Mediterranean dance music fills the auditorium at the Bigfork Summer Playhouse. A group of young thespians, clad in sweatpants and T-shirts, jump, stretch, twist and move like an early morning aerobics class. Sweat drips from the actors. Each is participating in summer stock theater at the Bigfork Playhouse, an experience they find both grueling and rewarding.
Cary Mitchell, an actor from Virginia and recent theater graduate spending his second summer in Bigfork, sums up the experience of a summer at the Playhouse: “one-fourth boot camp, one-fourth school, one-fourth summer camp and one-fourth a party.”
The playhouse actors put in long hours in preparation for a demanding schedule. During the first several weeks of spring, the actors participated in an exhausting rehearsal schedule. After a few weekend-only shows in late May and early June, the actors perform six days a week, putting in 10 to 12 hour days for the remainder of the summer.
Even with the long days and taxing schedules actors keep coming back to Bigfork. Of the 20 who performed last summer, 13 opted to return and spend another summer at the playhouse.
For David Errigo, a theater student from the University of Montana, this is his first summer at the playhouse.
“If you want to do musical theater in Montana this is where you go,” Errigo said. “It has an immaculate reputation.”
The playhouse invites back any cast member willing to return and holds auditions across the country for the remaining spots. Actors agree that the fact that they have a role in every single production draws them to Bigfork.
“We have a hand in every show,” Mitchell said. “You are guaranteed a good role to put on your resume.”
The playhouse was established in 1960 and by all accounts was the first of its kind in the Flathead Valley. The 432-seat theater hosts a packed house nearly every night. It is also one of the few repeating theaters in the country, meaning that they rotate a select number of plays throughout the season.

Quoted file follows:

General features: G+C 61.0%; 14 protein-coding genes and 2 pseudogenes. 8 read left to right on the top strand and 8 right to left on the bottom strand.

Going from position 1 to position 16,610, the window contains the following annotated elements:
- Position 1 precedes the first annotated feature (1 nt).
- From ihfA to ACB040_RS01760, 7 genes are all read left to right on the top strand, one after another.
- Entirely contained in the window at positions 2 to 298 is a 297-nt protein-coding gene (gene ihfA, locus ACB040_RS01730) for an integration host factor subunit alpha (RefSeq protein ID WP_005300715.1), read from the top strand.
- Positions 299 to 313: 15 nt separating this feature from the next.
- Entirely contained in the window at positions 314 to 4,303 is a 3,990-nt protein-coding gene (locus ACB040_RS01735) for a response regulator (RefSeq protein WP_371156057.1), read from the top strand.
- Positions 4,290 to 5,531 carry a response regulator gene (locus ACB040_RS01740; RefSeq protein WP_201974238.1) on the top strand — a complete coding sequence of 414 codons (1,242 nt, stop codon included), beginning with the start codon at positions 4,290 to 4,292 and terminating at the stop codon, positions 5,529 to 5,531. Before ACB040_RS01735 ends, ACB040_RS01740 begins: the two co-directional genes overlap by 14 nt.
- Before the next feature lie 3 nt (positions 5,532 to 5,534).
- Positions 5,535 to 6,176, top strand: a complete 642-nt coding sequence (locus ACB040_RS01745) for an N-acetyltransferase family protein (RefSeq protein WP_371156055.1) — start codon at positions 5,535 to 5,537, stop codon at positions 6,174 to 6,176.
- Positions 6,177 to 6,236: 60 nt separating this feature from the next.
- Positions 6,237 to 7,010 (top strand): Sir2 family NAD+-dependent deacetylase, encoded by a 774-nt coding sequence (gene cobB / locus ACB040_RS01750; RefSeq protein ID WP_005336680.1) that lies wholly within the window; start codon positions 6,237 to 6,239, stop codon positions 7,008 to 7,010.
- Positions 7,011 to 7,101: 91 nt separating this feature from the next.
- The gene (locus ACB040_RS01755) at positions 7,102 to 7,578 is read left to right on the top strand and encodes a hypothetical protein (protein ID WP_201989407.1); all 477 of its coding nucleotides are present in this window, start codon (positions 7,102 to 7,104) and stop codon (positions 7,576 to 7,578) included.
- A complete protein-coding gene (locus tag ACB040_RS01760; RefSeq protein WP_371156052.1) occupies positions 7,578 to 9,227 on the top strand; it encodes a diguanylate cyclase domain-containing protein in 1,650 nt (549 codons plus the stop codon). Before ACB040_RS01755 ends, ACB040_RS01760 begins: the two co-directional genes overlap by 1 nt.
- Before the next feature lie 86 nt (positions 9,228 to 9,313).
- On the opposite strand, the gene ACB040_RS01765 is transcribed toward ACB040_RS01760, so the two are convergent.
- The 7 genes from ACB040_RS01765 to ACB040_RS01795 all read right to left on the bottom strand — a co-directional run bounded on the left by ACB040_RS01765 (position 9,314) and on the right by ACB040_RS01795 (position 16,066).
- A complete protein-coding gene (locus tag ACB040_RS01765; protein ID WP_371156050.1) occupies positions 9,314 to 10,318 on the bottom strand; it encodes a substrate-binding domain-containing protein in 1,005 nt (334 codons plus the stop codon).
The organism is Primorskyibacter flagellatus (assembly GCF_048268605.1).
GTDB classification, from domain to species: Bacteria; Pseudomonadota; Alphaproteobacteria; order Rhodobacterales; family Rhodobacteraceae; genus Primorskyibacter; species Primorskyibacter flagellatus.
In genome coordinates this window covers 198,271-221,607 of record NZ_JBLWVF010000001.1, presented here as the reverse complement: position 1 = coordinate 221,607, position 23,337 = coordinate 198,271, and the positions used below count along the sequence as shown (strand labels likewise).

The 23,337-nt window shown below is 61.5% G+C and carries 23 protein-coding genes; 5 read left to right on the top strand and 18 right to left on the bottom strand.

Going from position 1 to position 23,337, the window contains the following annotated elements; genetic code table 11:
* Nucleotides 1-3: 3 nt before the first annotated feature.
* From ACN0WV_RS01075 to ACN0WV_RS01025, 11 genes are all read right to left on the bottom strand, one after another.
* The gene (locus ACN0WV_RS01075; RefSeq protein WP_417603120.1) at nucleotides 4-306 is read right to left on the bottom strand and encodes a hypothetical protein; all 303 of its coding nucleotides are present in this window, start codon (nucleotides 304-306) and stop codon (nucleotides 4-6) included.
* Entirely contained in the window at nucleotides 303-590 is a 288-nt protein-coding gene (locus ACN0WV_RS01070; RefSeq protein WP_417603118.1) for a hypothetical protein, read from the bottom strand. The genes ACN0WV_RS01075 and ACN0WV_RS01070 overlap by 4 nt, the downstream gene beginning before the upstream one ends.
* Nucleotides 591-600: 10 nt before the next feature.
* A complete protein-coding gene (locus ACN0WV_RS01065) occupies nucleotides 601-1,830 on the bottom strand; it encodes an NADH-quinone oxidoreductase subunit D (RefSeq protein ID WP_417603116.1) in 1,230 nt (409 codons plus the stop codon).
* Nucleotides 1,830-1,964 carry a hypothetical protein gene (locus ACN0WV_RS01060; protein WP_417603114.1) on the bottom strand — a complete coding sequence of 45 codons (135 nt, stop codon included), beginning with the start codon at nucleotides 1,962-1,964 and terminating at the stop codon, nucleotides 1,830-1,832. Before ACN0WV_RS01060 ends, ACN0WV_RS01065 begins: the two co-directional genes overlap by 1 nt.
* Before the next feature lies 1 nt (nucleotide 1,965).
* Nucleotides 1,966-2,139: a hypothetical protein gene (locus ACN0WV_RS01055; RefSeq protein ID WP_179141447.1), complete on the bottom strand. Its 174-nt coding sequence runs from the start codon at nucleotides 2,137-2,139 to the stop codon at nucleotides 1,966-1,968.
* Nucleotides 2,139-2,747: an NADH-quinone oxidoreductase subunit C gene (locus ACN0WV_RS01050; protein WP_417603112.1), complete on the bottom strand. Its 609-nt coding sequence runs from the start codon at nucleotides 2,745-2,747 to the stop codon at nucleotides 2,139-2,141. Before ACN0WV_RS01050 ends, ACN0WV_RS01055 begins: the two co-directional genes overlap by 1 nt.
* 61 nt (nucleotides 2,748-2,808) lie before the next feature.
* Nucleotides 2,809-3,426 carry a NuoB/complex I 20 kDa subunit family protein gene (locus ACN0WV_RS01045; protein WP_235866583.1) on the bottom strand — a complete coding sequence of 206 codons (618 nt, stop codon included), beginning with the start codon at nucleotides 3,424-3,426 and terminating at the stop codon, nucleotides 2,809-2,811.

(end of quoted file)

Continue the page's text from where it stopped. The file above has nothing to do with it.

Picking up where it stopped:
“Our theater is known and well-respected,” long-time theater producer Donald Thomson said. “We have a great company that understands what it takes to put our kinds of shows together.”
Jake Klinkhammer, a playhouse actor from Minnesota believes the playhouse helps define Bigfork. “The theater brings people to the area,” he said. “The theater runs the city.”
The actors agree that the long summer together in a small community leads to better shows each time out.
“Theater is about making meaningful connections,” Klinkhamer said. “This helps people forget their lives and see someone else’s. The Bigfork Summer Playhouse lends itself to that.”
A summer at the playhouse is unlike any other, Mitchell says, and he enjoys how it keeps a low profile for such a high level of performance.
“There is no where else I would rather be,” he said. “I don’t want to tell too many people about it … it is almost a secret.”
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